Dulled responses can manifest in various ways, such as preventing or inhibiting the gag reflex. The gag reflex is necessary to prevent choking. So, choking is a high risk if a person is vomiting and doesn’t have their gag reflex working properly.
Extremely low body temperature
When the body temperature drops extremely low, it’s because it’s trying to handle all the alcohol that has suddenly flooded the system. The other dire concern is that low body temperature may lead to cardiac arrest.
Alcohol Overdose Symptoms
There are many variables that affect how much impairment increases in line with BAC (blood alcohol concentration). These include:
- Size and weight
- Tolerance to alcohol
- Pace of drinking
- Whether or not you have eaten recently
- Any medications you are taking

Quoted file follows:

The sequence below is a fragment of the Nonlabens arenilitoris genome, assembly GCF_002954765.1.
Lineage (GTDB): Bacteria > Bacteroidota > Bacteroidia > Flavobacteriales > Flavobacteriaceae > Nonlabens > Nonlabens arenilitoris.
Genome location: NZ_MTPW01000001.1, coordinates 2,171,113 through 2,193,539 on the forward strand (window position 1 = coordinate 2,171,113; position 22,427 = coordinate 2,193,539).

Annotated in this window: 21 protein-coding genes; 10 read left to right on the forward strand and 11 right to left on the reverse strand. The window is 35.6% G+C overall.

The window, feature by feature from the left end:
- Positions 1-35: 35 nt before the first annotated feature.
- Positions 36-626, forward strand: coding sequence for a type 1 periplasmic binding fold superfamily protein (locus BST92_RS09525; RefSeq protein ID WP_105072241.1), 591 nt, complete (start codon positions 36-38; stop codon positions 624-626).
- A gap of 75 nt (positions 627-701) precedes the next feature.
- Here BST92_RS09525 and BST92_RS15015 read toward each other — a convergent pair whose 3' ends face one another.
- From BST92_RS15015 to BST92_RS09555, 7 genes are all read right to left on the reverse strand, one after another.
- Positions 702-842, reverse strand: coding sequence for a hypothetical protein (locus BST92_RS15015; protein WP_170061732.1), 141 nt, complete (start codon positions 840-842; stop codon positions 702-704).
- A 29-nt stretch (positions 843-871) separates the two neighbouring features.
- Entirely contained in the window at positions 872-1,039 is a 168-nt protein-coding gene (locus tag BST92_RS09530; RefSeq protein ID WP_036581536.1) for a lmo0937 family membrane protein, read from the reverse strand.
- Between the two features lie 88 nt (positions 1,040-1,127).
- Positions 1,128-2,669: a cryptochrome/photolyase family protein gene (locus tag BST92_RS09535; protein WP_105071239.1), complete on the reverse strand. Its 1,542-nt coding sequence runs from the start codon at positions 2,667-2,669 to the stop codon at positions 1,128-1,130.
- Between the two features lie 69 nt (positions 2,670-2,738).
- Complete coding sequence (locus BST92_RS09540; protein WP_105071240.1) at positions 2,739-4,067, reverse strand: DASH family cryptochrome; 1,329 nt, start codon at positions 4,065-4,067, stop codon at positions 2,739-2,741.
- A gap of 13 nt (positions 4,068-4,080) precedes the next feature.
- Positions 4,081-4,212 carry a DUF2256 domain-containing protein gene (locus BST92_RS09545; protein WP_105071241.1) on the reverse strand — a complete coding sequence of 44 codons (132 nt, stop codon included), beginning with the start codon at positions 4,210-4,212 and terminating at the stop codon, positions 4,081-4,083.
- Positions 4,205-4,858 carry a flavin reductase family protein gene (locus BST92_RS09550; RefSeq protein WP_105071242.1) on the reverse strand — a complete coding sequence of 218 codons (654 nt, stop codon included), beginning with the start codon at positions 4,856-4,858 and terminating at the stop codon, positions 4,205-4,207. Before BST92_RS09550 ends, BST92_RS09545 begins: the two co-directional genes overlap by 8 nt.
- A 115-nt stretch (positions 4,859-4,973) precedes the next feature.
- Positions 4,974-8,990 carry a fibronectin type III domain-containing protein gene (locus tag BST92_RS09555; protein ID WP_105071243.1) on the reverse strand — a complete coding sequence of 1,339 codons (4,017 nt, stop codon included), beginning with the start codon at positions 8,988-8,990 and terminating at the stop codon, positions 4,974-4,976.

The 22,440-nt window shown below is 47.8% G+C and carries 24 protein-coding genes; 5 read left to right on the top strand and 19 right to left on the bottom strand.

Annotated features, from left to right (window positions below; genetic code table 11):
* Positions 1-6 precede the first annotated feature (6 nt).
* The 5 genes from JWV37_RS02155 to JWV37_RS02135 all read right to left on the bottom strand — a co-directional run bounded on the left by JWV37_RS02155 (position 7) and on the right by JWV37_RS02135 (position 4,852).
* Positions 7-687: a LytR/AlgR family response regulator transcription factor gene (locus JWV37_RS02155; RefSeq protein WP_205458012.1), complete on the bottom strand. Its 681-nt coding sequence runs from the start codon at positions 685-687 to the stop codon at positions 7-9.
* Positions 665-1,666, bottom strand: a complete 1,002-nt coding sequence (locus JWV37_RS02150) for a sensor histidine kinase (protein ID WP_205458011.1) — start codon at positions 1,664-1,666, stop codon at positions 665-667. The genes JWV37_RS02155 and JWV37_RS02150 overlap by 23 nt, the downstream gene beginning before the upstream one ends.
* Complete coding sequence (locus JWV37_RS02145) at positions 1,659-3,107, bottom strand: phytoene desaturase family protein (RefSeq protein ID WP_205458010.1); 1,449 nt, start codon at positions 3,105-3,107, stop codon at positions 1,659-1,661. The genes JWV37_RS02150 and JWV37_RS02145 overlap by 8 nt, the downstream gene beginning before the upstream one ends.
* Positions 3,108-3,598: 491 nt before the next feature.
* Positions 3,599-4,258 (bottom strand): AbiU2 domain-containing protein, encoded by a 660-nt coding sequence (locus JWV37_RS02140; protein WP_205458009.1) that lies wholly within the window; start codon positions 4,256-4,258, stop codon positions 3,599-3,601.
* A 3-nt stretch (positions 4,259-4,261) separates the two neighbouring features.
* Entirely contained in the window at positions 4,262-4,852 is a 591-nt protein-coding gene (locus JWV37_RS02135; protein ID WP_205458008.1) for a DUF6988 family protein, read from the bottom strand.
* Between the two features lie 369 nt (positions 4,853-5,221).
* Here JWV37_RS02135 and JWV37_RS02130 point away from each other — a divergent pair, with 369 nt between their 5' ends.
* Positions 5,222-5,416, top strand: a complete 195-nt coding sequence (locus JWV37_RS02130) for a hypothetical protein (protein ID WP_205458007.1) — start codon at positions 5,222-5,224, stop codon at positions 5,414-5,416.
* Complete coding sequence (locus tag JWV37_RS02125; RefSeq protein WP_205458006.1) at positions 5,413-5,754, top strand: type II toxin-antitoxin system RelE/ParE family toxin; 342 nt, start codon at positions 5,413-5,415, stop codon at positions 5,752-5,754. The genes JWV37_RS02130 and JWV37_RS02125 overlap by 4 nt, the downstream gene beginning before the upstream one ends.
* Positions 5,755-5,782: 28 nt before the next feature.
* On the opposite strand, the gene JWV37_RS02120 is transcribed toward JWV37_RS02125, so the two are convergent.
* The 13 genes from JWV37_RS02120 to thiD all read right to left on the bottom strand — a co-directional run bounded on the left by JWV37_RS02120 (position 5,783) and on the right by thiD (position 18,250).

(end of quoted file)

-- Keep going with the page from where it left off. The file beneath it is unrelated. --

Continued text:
- Overall health
The following signs indicate a critical alcohol overdose:
- Very low body temperature
- Pale blue tinge to skin
- Clammy skin
- No gag reflex (this can lead to choking)
- Mental confusion
- Problems remaining conscious
- Fewer than eight breaths per minute
- Irregular breathing spaced more than 10 seconds apart
- Slow heart rate
NIAAA (the National Institute on Drug Abuse) breaks down the effects of alcohol overdose from mild impairment through to life-threatening alcohol overdose as follows:
- Mild impairment
- Increased impairment
- Severe impairment
Mild impairment: BAC level: 0.0% to 0.05%
Increased impairment: BAC level: 0.06% to 0.15%